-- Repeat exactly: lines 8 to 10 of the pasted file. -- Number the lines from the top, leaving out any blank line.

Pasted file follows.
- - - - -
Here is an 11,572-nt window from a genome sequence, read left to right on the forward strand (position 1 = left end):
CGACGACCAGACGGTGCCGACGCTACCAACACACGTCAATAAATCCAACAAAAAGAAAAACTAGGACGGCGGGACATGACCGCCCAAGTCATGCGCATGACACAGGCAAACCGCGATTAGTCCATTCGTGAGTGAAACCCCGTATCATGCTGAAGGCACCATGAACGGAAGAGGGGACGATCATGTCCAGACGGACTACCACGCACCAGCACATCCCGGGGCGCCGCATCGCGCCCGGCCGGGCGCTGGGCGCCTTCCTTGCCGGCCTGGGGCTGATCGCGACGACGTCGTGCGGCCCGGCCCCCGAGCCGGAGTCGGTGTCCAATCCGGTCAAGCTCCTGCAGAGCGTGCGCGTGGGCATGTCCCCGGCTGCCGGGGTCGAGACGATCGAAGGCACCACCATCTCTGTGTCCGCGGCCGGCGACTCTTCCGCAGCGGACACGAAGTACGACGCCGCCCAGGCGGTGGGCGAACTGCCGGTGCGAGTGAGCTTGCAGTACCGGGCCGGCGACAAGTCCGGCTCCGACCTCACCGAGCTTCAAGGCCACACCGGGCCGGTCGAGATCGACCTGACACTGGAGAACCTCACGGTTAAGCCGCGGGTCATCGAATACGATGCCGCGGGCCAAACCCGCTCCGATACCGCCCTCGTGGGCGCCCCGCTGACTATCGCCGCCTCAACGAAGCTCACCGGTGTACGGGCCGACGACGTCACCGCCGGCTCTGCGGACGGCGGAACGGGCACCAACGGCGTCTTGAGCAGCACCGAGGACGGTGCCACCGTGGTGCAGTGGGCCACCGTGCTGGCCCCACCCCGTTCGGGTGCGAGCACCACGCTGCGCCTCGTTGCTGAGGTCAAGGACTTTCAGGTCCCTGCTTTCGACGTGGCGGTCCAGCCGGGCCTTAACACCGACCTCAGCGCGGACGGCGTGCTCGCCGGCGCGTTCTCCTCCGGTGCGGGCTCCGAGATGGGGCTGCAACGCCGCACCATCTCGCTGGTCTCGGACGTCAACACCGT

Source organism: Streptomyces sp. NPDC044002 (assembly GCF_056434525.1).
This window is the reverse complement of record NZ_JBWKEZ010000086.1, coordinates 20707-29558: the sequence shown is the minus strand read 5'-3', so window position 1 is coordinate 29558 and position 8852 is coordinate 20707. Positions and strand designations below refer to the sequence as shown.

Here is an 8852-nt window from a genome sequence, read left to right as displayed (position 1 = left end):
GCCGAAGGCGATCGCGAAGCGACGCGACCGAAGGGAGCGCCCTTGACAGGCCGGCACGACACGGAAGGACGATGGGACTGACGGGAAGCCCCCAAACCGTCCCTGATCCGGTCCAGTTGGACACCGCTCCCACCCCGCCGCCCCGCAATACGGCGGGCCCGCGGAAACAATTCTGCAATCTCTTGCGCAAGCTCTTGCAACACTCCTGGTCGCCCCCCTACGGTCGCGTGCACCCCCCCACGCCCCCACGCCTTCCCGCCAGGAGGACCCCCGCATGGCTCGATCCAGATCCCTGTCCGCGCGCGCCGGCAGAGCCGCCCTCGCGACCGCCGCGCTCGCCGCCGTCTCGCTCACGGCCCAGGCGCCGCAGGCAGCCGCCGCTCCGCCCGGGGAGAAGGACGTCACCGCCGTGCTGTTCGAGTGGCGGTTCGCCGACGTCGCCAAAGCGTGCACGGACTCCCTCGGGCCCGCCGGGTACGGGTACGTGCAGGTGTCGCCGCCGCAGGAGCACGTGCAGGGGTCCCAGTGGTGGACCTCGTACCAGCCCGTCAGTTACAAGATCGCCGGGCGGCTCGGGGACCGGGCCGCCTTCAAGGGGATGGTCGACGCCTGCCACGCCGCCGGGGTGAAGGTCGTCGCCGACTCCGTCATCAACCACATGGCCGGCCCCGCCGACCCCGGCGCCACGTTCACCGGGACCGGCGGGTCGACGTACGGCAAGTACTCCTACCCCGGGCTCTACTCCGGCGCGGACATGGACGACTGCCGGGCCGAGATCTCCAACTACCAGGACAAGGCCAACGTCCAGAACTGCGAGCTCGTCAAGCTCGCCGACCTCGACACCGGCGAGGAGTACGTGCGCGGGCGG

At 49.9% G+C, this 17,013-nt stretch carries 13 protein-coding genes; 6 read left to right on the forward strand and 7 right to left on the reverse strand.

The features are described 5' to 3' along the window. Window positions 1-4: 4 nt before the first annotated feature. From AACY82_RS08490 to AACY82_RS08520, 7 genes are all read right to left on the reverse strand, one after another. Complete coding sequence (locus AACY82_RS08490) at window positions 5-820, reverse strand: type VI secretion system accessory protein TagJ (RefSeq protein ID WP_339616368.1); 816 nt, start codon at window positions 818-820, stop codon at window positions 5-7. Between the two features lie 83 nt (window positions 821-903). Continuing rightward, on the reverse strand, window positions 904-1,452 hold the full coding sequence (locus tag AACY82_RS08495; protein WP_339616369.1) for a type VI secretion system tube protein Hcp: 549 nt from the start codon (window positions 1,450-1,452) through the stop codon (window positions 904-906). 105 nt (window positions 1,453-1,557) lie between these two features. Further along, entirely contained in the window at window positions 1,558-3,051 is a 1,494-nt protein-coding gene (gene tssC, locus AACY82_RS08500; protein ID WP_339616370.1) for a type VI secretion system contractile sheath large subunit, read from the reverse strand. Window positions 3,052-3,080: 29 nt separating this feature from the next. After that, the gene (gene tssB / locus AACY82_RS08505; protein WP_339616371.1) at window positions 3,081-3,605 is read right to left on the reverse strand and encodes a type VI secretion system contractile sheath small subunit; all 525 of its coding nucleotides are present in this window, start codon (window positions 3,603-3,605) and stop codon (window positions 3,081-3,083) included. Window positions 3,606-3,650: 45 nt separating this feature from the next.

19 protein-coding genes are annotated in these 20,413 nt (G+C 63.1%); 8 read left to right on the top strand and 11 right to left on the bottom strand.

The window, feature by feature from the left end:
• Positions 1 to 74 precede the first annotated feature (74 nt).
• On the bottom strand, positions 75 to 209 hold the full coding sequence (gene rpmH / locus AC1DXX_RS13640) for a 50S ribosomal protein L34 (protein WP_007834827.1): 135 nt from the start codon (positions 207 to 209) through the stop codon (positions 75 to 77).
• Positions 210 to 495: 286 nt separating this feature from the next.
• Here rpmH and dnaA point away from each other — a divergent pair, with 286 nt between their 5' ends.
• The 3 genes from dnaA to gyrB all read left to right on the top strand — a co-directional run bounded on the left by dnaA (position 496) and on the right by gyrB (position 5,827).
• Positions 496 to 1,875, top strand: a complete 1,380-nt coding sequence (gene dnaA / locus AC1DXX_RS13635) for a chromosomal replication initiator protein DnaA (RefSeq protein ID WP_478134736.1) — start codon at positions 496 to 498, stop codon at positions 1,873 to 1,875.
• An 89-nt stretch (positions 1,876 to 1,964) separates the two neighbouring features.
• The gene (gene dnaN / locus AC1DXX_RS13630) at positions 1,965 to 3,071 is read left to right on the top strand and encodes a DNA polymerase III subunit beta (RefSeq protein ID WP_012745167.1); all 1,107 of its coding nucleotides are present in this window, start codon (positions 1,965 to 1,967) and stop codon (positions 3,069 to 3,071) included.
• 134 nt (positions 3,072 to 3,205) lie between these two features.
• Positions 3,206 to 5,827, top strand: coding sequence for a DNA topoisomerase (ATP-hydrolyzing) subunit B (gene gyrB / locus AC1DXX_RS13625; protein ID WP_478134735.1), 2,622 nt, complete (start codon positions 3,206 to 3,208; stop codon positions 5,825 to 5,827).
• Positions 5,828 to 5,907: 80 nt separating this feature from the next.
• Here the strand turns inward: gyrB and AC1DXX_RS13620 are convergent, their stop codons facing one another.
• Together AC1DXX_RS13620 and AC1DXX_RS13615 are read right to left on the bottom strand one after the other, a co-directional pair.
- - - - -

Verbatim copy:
The features are described 5' to 3' along the window. Window positions 1-4: 4 nt before the first annotated feature. From AACY82_RS08490 to AACY82_RS08520, 7 genes are all read right to left on the reverse strand, one after another. Complete coding sequence (locus AACY82_RS08490) at window positions 5-820, reverse strand: type VI secretion system accessory protein TagJ (RefSeq protein ID WP_339616368.1); 816 nt, start codon at window positions 818-820, stop codon at window positions 5-7. Between the two features lie 83 nt (window positions 821-903). Continuing rightward, on the reverse strand, window positions 904-1,452 hold the full coding sequence (locus tag AACY82_RS08495; protein WP_339616369.1) for a type VI secretion system tube protein Hcp: 549 nt from the start codon (window positions 1,450-1,452) through the stop codon (window positions 904-906). 105 nt (window positions 1,453-1,557) lie between these two features. Further along, entirely contained in the window at window positions 1,558-3,051 is a 1,494-nt protein-coding gene (gene tssC, locus AACY82_RS08500; protein ID WP_339616370.1) for a type VI secretion system contractile sheath large subunit, read from the reverse strand. Window positions 3,052-3,080: 29 nt separating this feature from the next. After that, the gene (gene tssB / locus AACY82_RS08505; protein WP_339616371.1) at window positions 3,081-3,605 is read right to left on the reverse strand and encodes a type VI secretion system contractile sheath small subunit; all 525 of its coding nucleotides are present in this window, start codon (window positions 3,603-3,605) and stop codon (window positions 3,081-3,083) included. Window positions 3,606-3,650: 45 nt separating this feature from the next.

19 protein-coding genes are annotated in these 20,413 nt (G+C 63.1%); 8 read left to right on the top strand and 11 right to left on the bottom strand.

The window, feature by feature from the left end: